Imagine this: You’re in the middle of a tough facilitation. It seems to be going fairly well. You’ve managed to keep the outrage from boiling over. So far.
Suddenly, an angry person leaps up, face red, voice raised, and screams “This is rubbish! You lot aren’t listening! I’m sick of it!”
The project manager shakes their head and mouths at you, “Do something. Now.”
Your perfectly crafted engagement plan and polished key messages are suddenly useless.
It’s just you, your wits and a trickle-turned-stream of sweat running down your spine.
You’re standing there, frozen and speechless. Everyone who’s not yelling at you is watching you, expecting you to take control.
So what do you do?
How do you facilitate the tough stuff?
What is tough facilitation?
Tough facilitation is when you have the sort of session that’s either off the rails, full of strong emotions, or where it feels impossible to get a resolution. Where there’s polarisation, highly charged politics, or high conflict.
The top 5 facilitation scenarios most likely to be described as tough by participants in the Articulous course, Facilitating the Tough Stuff are:
- Situations with strong emotions (often anger, grief or trauma)
- Losing control of the agenda or the room
- Being heckled or abused and not knowing how to respond
- Being in control of your emotional response
- Personal safety.
Whether it’s a community forum of 100 or a focus group of 5, when the going gets tough it’s up to you as facilitator to keep cool, keep calm, and keep in control.
By ensuring you have the right skills and mechanisms in place, you will be able to succeed with any tough facilitation.
Tough Stuff facilitation training in Victoria
Articulous delivers engagement training, facilitation, and training in facilitation around Australia.
Our Melbourne office’s Shoshanna Berry-Porter joined senior trainer Amanda Newbery for a recent Tough Stuff training session with a Melbourne-based engagement team.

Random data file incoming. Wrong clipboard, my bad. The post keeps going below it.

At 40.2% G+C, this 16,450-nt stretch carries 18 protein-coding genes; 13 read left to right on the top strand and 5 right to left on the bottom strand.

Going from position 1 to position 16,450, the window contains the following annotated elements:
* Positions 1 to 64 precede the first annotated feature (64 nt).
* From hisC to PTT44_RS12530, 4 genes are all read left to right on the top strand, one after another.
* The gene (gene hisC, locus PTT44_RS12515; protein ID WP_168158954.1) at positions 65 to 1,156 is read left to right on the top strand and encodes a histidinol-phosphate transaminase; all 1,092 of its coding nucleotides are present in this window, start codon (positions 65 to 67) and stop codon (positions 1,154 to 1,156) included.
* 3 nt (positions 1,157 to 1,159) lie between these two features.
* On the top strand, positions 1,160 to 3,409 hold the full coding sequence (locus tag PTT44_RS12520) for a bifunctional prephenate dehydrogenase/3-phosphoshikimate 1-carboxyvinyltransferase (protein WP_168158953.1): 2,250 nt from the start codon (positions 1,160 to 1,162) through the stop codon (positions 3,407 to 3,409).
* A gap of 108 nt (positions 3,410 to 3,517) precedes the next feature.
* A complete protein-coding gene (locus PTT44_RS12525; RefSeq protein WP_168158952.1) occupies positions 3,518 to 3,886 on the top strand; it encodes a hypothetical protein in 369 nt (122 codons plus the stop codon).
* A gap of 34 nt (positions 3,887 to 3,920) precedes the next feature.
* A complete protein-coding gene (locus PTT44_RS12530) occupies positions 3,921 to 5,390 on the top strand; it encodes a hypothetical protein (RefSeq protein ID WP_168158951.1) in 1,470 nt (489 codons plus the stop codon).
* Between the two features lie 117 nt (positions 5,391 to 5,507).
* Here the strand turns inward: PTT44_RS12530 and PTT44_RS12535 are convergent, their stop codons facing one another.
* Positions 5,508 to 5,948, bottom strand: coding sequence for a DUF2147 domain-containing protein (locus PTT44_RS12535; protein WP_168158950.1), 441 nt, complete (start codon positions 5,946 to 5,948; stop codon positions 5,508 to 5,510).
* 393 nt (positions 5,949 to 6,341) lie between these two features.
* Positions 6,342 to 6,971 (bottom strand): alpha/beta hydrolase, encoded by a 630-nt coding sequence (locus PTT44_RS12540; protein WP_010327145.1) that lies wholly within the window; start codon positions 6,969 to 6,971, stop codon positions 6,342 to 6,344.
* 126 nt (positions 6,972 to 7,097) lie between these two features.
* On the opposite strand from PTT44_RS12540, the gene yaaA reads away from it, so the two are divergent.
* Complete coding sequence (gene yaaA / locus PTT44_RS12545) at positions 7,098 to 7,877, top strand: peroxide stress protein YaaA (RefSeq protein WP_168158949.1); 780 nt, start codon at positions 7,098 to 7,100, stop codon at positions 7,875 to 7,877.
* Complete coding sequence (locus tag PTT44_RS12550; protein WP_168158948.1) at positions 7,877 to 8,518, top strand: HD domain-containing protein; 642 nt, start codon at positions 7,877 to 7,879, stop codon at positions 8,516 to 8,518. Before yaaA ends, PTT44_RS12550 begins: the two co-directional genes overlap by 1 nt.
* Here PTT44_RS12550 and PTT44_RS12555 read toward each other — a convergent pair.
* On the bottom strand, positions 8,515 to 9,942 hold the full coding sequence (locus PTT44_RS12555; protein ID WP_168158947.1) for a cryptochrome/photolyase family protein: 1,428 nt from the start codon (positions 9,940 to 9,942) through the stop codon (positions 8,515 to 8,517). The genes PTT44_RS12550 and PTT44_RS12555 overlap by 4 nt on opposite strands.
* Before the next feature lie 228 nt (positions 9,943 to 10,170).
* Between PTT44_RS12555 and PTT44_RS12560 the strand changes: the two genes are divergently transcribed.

When asked “what makes some facilitations tough?” this is what they said:
- Strong emotions – anger or emotive stories
- Loss of control when things don’t go as you plan
- Heckling and having to improvise
- Keeping the conversation going
- When you don’t have anywhere to run or hide – when it’s in a one-on-one
- My mood or emotion on that day
- How the situation is affecting us
- Knowing yourself and your triggers
- The venue, environment, the weather – the physical setting
- Thinking on your feet
- Understanding the mood the community is in
- Other engagement experiences
- Reading the room and striking the balance between your objectives and are the community ready to get there
- My reactions: will I get angry or cry?
- We’re empathetic
- Setting our boundaries about how we look after ourselves
- Personal attacks / abuse
By exploring their facilitation fears, the team members were able to workshop their responses to potential scenarios, develop strategies for when facilitation gets tough, and build resilience, agility and confidence in their facilitation skills.
Shoshanna, already an experienced facilitator, shares her insights from this session.
Shoshanna’s top 5 tough facilitation tips
Hi there! Shoshanna here.
I had a blast working with our Victorian client during our Facilitating the Tough Stuff session. One of the best parts was hearing some of the tips and tricks people use in their facilitation. And that got me thinking about some of my own.
So, without further ado, here are my top 5 tips for tough facilitation!
1. Put your facilitator hat on
Your facilitator hat is your hard hat, your crash helmet. It protects you from the emotional shelling you might have to endure. From the moment you enter the room, you are the facilitator. You are not the sensitive petal that likes to sob at sad movies while sharing ice-cream with her cat (this example may or may not be relevant to you).
Because when you put on the facilitator hat, you’re strong. You’re resilient. You’re flexible. You’ve got this.